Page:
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Coahuiltecan Indians. The name was derived from that of the Mexican State of Coahuila, the tribes of this group having extended over the eastern part of that province as well as a portion of Texas. Also called:
Coahuiltecan Connections. As Coahuiltecan are included all of the tribes known to have belonged to the Coahuiltecan linguistic family and some supposed on circumstantial evidence to be a part of it. It is probable that most of the so-called Tamaulipecan family of Mexico were really related to this, and that the Karankawan and Tonkawan groups were connected as well, though more remotely.
Coahuiltecan Location. The Coahuiltecan tribes were spread over the eastern part of Coahuila, Mexico, and almost all of Texas west of San Antonio River and Cibolo Creek. The tribes of the lower Rio Grande may have belonged to a distinct family, that called by Orozco y Berra (1864) Tamaulipecan, but the Coahuiltecans reached the Gulf coast at the mouth of the Nueces. Northeast of that point they were succeeded by Karankawan tribes. Toward the north it is probable that the Coahuiltecans originally extended for a long distance before they were displaced by the Apache and Comanche. (See also Mexico.)
In considering the Coahuiltecan stock it has been found necessary to change the original plan of giving separate consideration to each tribe because we are here confronted by an enormous number of small tribal or band names, of many of which we do not know even the location. In lieu of subdivisions, therefore, we shall give as complete a list as possible of these small tribes or bands, as far as they are known. They are as follows:
As indicated, some of these were perhaps Tonkawan, Karankawan, or of other affiliations. Some were represented by single individuals and no doubt many of the names are synonyms or have become distorted in the process of recording. The exact nature of these groups can now never be known. The above list does not include a great many names given only by Cabeza de Vaca or La Salle and his companions in the same region. The multiplicity of tribes and confusion in names is not so serious in any other region north of Mexico.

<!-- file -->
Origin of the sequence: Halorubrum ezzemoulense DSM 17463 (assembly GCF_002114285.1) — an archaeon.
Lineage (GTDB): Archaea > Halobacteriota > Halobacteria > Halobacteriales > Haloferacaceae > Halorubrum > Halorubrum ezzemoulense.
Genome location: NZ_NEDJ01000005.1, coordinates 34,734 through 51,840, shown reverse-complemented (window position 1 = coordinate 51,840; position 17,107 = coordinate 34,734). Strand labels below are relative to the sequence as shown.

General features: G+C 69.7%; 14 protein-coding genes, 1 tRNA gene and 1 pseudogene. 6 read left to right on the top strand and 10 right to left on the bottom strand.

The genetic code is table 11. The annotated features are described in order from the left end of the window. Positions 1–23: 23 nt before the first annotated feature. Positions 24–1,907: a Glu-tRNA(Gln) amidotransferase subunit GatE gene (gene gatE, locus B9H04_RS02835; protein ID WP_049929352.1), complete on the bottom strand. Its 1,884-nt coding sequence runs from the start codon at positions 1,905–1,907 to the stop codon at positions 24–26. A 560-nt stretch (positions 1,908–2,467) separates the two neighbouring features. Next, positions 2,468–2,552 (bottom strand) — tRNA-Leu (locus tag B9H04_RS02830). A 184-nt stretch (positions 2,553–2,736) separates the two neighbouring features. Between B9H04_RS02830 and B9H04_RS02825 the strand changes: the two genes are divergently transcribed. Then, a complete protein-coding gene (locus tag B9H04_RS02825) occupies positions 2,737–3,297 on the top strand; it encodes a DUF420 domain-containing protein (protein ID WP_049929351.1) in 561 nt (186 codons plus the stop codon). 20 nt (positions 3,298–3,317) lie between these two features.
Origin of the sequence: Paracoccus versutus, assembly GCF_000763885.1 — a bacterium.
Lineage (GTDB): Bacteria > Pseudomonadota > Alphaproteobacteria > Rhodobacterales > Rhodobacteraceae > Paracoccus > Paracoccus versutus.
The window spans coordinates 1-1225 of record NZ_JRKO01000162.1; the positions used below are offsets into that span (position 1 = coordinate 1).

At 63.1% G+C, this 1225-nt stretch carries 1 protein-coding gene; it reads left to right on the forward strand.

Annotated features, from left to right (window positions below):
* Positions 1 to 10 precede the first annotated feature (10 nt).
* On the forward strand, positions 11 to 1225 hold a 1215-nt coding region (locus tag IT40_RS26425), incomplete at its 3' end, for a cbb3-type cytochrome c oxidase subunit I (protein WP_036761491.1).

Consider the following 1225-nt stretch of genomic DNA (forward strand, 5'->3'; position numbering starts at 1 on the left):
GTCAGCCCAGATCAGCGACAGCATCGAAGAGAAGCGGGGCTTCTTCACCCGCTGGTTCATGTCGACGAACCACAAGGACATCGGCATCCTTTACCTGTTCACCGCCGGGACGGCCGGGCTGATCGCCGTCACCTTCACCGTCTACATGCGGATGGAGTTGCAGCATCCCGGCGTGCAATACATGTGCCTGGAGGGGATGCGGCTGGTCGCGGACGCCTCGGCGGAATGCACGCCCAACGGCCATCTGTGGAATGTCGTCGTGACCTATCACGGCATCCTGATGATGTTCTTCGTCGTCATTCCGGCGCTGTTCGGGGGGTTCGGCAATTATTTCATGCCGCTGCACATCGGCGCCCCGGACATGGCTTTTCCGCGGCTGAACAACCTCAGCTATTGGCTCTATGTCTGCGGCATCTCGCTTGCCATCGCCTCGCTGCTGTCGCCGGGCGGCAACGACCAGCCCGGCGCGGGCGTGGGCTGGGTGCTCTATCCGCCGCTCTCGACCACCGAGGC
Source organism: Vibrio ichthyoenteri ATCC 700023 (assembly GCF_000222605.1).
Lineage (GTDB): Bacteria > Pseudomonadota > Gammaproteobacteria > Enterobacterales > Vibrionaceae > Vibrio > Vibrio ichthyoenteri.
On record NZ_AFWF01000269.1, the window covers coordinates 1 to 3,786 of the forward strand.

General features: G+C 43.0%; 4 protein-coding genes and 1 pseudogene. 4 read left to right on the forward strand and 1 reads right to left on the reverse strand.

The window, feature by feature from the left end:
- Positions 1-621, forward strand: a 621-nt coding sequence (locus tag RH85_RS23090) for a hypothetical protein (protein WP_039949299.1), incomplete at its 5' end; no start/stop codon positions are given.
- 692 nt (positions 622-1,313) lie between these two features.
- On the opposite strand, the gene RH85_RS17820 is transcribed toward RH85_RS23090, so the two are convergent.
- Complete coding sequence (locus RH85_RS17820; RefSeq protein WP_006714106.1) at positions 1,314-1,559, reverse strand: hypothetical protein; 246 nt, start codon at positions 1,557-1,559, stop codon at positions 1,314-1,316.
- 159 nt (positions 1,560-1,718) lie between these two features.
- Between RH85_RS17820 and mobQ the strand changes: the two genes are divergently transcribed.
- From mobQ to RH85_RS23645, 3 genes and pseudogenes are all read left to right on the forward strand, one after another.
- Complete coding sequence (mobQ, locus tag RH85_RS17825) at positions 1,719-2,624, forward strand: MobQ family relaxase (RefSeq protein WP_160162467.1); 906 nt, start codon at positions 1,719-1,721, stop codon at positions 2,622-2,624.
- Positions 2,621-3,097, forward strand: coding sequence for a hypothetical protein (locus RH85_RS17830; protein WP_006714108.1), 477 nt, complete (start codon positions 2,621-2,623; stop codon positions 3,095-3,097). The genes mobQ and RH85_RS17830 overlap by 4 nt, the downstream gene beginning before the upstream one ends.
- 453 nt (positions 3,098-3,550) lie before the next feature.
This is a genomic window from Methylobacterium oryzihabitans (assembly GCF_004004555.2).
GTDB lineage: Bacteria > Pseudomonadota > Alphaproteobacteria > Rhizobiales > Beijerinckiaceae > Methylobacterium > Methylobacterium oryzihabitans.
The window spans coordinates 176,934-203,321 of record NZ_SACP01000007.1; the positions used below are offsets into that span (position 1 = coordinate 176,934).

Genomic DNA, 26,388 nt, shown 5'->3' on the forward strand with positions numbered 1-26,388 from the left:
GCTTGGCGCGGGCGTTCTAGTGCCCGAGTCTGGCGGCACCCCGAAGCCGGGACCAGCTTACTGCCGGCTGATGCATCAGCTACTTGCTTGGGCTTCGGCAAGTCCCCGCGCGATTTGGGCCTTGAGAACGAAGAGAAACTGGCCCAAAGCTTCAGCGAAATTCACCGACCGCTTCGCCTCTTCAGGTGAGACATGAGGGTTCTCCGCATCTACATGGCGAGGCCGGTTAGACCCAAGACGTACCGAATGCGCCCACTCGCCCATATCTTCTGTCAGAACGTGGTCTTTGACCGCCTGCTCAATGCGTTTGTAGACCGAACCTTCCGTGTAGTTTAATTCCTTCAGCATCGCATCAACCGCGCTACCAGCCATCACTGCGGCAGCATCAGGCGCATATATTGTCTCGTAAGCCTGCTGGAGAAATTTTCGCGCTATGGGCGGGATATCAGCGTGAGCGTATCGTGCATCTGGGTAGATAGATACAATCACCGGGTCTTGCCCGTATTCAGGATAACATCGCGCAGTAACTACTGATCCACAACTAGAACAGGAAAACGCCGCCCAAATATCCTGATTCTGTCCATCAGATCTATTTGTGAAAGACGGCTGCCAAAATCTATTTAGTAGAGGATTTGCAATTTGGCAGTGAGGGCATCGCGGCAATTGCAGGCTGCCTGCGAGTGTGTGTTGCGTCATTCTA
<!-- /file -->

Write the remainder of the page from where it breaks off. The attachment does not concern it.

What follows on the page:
Coahuiltecan History. The Coahuiltecan tribes were first encountered by Cabeza de Vaca and his companions who passed through the heart of their country, and by the Spaniards when they invaded Coahuila and founded Parral. From the early part of the seventeenth century onward, their country was traversed repeatedly. In 1675 the Coahuiltecan country on both sides of the Rio Grande was invaded by Fernando del Bosque, and in 1689 and 1690 the Texas portion was again traversed by De Leon and Manzanet. In 1677 a Franciscan mission for Coahuiltecan tribes was established at Nadadores and before the end of the century others were started along the Rio Grande and near San Antonio. Great numbers of Indians were gathered into these missions during the first part of the eighteenth century but the change of life entailed upon roving people, disease, and the attacks of hostile tribes from the north reduced their numbers rapidly. Today none of these Indians are known to survive in Texas. In 1886 Dr. A. S. Gatschet found remnants of two or three tribes on the south side of the Rio Grande and some of their descendants, survive, but they are no longer able to speak their ancient language.
Coahuiltecan Population. Mooney (1928) estimated that in 1690 the Coahuiltecan peoples totaled 15,000; no figures embracing all of them occur in the various narratives.
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